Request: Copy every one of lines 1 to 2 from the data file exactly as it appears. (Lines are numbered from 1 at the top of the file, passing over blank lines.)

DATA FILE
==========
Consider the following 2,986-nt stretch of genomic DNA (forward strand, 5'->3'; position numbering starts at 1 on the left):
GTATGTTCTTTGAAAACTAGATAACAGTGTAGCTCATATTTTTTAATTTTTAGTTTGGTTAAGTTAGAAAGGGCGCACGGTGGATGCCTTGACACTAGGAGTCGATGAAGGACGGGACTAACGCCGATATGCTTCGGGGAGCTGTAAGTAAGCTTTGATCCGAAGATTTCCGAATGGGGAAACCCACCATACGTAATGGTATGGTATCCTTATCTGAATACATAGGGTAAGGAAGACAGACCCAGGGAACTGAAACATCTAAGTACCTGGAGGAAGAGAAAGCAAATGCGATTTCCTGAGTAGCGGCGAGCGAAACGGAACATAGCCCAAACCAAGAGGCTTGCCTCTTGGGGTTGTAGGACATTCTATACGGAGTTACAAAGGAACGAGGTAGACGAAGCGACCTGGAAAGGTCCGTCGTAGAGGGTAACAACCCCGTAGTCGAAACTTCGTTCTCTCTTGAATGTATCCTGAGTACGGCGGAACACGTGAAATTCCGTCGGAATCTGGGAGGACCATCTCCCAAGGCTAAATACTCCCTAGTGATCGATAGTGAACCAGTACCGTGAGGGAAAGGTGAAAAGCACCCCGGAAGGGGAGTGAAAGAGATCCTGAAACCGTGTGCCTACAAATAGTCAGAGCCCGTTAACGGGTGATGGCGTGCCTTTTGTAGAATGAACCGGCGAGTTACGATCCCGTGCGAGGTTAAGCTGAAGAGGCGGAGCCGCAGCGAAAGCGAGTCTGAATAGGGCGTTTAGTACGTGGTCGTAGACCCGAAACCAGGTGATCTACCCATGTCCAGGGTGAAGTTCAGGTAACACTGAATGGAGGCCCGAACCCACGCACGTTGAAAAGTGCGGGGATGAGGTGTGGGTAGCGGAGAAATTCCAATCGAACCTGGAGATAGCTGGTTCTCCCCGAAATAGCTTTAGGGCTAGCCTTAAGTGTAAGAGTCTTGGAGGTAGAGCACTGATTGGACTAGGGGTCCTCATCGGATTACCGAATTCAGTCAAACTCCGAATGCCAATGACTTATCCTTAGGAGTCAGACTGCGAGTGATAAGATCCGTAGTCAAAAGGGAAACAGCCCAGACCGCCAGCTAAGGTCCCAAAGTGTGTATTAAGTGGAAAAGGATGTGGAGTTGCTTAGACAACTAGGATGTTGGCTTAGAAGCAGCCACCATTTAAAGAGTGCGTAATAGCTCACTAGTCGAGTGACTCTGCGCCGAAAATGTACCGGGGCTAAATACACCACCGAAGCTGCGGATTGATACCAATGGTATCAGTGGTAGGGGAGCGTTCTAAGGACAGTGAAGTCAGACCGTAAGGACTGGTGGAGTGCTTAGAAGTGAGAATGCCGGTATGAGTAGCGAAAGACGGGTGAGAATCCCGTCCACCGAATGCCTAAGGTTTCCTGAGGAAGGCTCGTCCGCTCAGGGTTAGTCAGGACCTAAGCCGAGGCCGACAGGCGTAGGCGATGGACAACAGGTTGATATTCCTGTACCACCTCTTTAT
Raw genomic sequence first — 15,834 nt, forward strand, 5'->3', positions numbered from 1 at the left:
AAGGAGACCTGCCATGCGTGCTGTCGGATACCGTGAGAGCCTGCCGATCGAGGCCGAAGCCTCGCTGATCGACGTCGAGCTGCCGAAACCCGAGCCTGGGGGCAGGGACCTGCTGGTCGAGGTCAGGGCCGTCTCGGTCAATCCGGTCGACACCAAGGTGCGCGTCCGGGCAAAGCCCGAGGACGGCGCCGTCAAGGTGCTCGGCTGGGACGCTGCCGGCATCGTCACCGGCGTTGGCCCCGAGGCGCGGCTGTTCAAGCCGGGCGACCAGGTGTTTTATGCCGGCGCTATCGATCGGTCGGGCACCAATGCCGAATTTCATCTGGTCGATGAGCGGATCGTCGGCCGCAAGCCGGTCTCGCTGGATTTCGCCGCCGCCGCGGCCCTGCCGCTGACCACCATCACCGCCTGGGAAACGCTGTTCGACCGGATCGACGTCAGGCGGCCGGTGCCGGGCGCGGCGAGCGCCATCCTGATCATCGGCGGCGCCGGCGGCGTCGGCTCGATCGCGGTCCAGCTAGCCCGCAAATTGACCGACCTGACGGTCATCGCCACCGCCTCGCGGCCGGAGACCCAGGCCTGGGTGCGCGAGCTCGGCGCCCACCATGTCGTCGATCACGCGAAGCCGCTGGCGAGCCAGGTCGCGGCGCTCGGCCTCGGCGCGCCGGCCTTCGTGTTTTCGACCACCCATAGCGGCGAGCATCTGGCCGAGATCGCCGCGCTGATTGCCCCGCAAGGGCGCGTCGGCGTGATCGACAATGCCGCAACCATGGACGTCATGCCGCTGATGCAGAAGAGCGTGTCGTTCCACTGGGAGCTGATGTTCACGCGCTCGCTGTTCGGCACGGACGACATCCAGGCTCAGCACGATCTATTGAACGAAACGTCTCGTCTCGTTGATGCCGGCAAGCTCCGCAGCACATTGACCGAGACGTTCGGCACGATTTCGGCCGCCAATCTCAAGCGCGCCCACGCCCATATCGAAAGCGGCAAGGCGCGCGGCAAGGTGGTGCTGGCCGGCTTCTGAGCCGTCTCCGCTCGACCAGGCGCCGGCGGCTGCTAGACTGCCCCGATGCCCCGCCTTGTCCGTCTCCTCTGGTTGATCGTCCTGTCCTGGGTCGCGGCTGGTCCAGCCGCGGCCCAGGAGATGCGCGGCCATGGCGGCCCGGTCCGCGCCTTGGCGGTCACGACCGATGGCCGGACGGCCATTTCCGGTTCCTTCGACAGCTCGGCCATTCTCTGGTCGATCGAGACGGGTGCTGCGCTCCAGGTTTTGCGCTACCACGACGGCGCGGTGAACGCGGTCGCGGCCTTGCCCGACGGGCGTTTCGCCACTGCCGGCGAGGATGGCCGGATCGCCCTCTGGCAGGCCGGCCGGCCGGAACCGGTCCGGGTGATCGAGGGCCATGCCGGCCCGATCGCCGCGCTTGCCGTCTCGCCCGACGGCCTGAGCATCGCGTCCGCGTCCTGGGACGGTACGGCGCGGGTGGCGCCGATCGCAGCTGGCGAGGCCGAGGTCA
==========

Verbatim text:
Consider the following 2,986-nt stretch of genomic DNA (forward strand, 5'->3'; position numbering starts at 1 on the left):
GTATGTTCTTTGAAAACTAGATAACAGTGTAGCTCATATTTTTTAATTTTTAGTTTGGTTAAGTTAGAAAGGGCGCACGGTGGATGCCTTGACACTAGGAGTCGATGAAGGACGGGACTAACGCCGATATGCTTCGGGGAGCTGTAAGTAAGCTTTGATCCGAAGATTTCCGAATGGGGAAACCCACCATACGTAATGGTATGGTATCCTTATCTGAATACATAGGGTAAGGAAGACAGACCCAGGGAACTGAAACATCTAAGTACCTGGAGGAAGAGAAAGCAAATGCGATTTCCTGAGTAGCGGCGAGCGAAACGGAACATAGCCCAAACCAAGAGGCTTGCCTCTTGGGGTTGTAGGACATTCTATACGGAGTTACAAAGGAACGAGGTAGACGAAGCGACCTGGAAAGGTCCGTCGTAGAGGGTAACAACCCCGTAGTCGAAACTTCGTTCTCTCTTGAATGTATCCTGAGTACGGCGGAACACGTGAAATTCCGTCGGAATCTGGGAGGACCATCTCCCAAGGCTAAATACTCCCTAGTGATCGATAGTGAACCAGTACCGTGAGGGAAAGGTGAAAAGCACCCCGGAAGGGGAGTGAAAGAGATCCTGAAACCGTGTGCCTACAAATAGTCAGAGCCCGTTAACGGGTGATGGCGTGCCTTTTGTAGAATGAACCGGCGAGTTACGATCCCGTGCGAGGTTAAGCTGAAGAGGCGGAGCCGCAGCGAAAGCGAGTCTGAATAGGGCGTTTAGTACGTGGTCGTAGACCCGAAACCAGGTGATCTACCCATGTCCAGGGTGAAGTTCAGGTAACACTGAATGGAGGCCCGAACCCACGCACGTTGAAAAGTGCGGGGATGAGGTGTGGGTAGCGGAGAAATTCCAATCGAACCTGGAGATAGCTGGTTCTCCCCGAAATAGCTTTAGGGCTAGCCTTAAGTGTAAGAGTCTTGGAGGTAGAGCACTGATTGGACTAGGGGTCCTCATCGGATTACCGAATTCAGTCAAACTCCGAATGCCAATGACTTATCCTTAGGAGTCAGACTGCGAGTGATAAGATCCGTAGTCAAAAGGGAAACAGCCCAGACCGCCAGCTAAGGTCCCAAAGTGTGTATTAAGTGGAAAAGGATGTGGAGTTGCTTAGACAACTAGGATGTTGGCTTAGAAGCAGCCACCATTTAAAGAGTGCGTAATAGCTCACTAGTCGAGTGACTCTGCGCCGAAAATGTACCGGGGCTAAATACACCACCGAAGCTGCGGATTGATACCAATGGTATCAGTGGTAGGGGAGCGTTCTAAGGACAGTGAAGTCAGACCGTAAGGACTGGTGGAGTGCTTAGAAGTGAGAATGCCGGTATGAGTAGCGAAAGACGGGTGAGAATCCCGTCCACCGAATGCCTAAGGTTTCCTGAGGAAGGCTCGTCCGCTCAGGGTTAGTCAGGACCTAAGCCGAGGCCGACAGGCGTAGGCGATGGACAACAGGTTGATATTCCTGTACCACCTCTTTAT